.comment-link {margin-left:.6em;}


As all that is solid melts to air and everything holy is profaned...

Thursday, June 29, 2006

Pink Fairies subvert national identity

What a bunch of sweeties...got an hour to bash this out. So what are the facts?

Fact 1. Got and read SubvertingScotland’s past ,Scottish whig historians and the creation of Anglo-British identity 1689-1830 : Colin Kidd: Cambridge University Press: 1993 on Monday. Stirring stuff.

Fact 2. Got and listening to cd as replacement for old vinyl Pink Fairies ‘What a Bunch of Sweeties’ (1972). Pink Fairies being as previously mentioned here, link from lates sixties/ early uk counter-culture to late seventies / early eighties punk via the Westway / W11 - see Tom Vague section of www.historytalk.com

The context - World Cup fever thrown up Anglo-Scottish conflict which has fed into post-Blair succession argument ... Gordon Brown is a Jock (as in a Scot not as in a jock-strap wearing sporty type in US college speak) but says he supports Ingerland. Top (Scots) Jock - First Minister Jack McConnell says he does not. Ohmigod, it is the end of the UK!

Maybe. Point being that next year - May 2007- there will be elections to the Scottish Parliament and if enough previously Labour voting Scots are still annoyed enough by Mr Tony Blair to not vote Labour or even vote SNP/ SSP/ Green , the devolution settlement of 1998 could go pear shaped, with echoes of revolution settlement of 1689.

The relevance. Kidd. Got to say I really enjoyed his subversive take on ‘identity’. He manages to deflate English, Scottish and British constructions of ‘essential historic identity’ through a gloriously revolutionary process of deconstruction. Unfortunately written in pretty dense language so can’t easily summarise- you will have to get the book -£26 ish from Amazon (from slight blurring of text, looks like it is printed to order).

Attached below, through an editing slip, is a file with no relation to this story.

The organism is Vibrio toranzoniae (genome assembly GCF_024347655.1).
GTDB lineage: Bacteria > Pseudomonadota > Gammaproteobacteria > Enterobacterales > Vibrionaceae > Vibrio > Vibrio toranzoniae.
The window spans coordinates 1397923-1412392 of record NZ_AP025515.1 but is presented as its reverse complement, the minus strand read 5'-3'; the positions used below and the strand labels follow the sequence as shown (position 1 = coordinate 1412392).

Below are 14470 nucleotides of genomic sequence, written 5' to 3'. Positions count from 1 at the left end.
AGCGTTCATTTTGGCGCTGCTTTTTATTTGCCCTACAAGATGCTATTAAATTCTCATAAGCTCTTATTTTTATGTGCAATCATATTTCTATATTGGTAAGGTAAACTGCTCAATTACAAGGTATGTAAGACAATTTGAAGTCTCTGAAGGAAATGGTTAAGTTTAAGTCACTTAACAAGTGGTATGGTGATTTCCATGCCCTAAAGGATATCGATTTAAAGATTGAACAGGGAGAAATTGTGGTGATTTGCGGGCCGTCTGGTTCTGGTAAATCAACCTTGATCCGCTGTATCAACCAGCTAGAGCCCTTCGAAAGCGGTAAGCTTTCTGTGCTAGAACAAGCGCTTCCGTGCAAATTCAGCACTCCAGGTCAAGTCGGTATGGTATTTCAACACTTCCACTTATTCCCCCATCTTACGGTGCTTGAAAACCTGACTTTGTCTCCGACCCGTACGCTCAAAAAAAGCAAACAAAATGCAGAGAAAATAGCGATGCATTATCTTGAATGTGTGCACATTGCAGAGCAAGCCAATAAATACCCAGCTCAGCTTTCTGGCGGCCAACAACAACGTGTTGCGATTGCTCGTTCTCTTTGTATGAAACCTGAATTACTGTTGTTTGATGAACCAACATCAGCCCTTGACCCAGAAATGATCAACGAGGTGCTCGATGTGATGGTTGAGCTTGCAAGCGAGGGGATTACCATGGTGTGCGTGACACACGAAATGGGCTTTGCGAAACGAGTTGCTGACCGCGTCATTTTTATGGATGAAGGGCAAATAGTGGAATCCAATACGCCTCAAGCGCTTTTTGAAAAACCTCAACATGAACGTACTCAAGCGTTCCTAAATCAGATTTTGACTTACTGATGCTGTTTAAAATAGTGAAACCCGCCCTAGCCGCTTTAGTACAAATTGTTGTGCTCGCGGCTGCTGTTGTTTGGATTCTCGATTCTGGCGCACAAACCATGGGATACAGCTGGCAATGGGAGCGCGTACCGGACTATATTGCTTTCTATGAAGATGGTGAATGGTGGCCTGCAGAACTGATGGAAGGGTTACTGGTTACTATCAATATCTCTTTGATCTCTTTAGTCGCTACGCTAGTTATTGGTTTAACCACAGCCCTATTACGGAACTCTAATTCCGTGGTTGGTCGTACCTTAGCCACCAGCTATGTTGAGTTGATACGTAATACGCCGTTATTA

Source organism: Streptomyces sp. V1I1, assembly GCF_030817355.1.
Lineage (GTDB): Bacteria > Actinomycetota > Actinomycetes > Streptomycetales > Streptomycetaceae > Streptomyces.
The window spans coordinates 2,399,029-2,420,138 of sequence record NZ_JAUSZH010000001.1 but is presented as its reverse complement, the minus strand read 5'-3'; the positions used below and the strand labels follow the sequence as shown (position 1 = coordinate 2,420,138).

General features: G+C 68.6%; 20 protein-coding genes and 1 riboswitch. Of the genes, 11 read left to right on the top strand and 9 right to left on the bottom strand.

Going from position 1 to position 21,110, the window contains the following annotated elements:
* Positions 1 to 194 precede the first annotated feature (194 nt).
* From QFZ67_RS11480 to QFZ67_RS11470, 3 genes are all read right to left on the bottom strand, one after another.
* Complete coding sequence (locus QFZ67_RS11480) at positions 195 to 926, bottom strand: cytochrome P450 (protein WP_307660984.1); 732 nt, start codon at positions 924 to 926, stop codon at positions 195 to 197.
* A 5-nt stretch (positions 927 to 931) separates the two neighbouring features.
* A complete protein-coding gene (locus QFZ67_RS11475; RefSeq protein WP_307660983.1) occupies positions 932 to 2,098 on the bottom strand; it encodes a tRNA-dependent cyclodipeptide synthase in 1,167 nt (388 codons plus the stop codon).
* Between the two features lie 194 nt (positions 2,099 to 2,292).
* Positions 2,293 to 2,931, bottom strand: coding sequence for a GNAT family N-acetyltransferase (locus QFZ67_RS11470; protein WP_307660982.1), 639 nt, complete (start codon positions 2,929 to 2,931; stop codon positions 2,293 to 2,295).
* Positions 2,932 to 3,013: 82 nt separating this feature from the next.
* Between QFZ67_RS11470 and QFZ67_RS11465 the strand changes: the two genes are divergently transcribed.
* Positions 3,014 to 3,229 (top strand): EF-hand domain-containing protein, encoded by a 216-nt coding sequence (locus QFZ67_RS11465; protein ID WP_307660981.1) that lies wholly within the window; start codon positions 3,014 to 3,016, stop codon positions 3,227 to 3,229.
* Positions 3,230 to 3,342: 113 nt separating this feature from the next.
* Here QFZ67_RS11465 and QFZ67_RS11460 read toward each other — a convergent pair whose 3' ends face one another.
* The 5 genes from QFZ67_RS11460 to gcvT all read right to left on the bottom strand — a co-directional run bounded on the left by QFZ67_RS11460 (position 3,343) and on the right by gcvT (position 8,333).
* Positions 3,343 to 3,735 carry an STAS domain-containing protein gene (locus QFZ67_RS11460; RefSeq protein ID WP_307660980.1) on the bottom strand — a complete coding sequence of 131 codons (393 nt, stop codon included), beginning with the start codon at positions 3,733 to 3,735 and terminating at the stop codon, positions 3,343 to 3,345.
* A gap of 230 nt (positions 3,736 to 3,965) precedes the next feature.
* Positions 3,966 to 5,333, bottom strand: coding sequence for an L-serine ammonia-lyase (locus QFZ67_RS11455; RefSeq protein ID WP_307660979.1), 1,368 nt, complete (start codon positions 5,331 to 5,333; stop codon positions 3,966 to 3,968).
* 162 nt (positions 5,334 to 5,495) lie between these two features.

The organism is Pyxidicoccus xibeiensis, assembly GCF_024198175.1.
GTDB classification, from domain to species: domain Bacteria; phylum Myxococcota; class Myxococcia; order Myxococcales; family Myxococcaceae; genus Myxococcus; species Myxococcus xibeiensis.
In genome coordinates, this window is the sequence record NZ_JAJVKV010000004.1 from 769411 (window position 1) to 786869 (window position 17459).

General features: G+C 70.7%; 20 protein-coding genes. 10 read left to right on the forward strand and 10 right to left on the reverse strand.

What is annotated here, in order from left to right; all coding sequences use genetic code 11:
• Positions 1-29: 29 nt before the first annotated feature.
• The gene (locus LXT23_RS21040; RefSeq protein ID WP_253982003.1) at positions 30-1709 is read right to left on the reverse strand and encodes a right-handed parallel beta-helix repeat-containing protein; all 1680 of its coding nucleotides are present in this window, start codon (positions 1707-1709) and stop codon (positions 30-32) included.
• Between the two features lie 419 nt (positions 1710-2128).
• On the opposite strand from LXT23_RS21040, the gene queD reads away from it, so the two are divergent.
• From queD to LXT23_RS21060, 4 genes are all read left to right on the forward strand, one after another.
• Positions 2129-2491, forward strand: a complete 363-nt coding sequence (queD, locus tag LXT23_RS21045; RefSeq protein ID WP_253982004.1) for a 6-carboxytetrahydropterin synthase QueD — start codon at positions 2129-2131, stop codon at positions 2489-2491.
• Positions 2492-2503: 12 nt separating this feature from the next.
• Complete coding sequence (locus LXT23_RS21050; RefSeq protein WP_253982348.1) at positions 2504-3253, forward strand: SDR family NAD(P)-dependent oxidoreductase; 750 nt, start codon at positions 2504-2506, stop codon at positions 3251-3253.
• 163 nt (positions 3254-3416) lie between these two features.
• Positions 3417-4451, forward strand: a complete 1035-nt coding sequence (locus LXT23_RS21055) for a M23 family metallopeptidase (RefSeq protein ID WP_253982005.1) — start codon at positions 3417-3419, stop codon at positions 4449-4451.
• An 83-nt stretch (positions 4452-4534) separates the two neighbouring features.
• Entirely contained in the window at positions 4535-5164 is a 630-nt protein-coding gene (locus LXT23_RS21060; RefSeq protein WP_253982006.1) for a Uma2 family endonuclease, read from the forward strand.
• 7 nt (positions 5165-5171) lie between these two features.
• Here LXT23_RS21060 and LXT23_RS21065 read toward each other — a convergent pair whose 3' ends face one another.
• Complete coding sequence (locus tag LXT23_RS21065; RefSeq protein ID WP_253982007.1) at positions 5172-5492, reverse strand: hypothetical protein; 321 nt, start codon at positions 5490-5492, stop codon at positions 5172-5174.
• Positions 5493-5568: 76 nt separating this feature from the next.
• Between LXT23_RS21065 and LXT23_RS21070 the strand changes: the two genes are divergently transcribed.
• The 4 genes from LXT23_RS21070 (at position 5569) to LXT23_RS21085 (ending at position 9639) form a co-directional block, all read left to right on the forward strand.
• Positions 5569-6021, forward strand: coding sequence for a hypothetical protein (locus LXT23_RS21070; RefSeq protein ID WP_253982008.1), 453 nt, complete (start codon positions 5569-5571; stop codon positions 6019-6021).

The Pink Fairies? Thinking about it, did Pistols and Crass subvert or re-inforce ‘national’UK identity? Banging on about the UK and the royals suggests you take ‘em seriously, attribute some kind of reality to the symbols.

The Pink Fairies connect back to Mick Farren and the more radical aspect of sioxties counter-culture (Farren inspired by the USA Fugs, later recycled by the Pop Group). Suggests an argument which I can only Vaguely hint at - that the pre-punk W11 radical counter-culture was more effectively subversive than punk/ post-punk -since it refused even to recognise the symbolic reality of a ’ Kingdom United by Royalty’ - thus the Social Deviants/ Pink Fiaries/ Hawkwind/ Edgar Broughton Band etc were inheritors of the radical republicanism of the later Covenanters (Cameronians post 1680) who denied the legitimacy of any king or any state and chose to live outwith the law of a United Kingdom.

Oh really? No, probably not. Just having a bit of fun with history and enjoying listening to ‘Right On, Fight On’ which is based on an actual event - the Pink Fairies and Hawkwind were holding a conventicle (= free concert) underneath the newly built Westway in summer 1971 when it was suppressed by a party of dragoons (=police).

Thursday, June 22, 2006

Its an alternative reality

Its an alternative reality

4 am solstice morning. Dull grey overcast. Raining and windy. The sun may be rising somewhere but not here. Reminds me of Bratton in 85- when we didn’t even have a tent and Hawkwind’s stage blew down. Still, thanks to wonders of modern technology can listen to Hawkwind’s ‘In Search of Space’ as I write.

Woken from a dream, one with a recurrent theme, that of an alternative reality. Dream probably sparked by reading a comment piece by Simon Heffer in the Daily Telegraph on why a conspiracy of leftists led by the BBC ( and which now includes even David Cameron’s Tory party) still seek to denigrate Margaret Thatcher and all her works.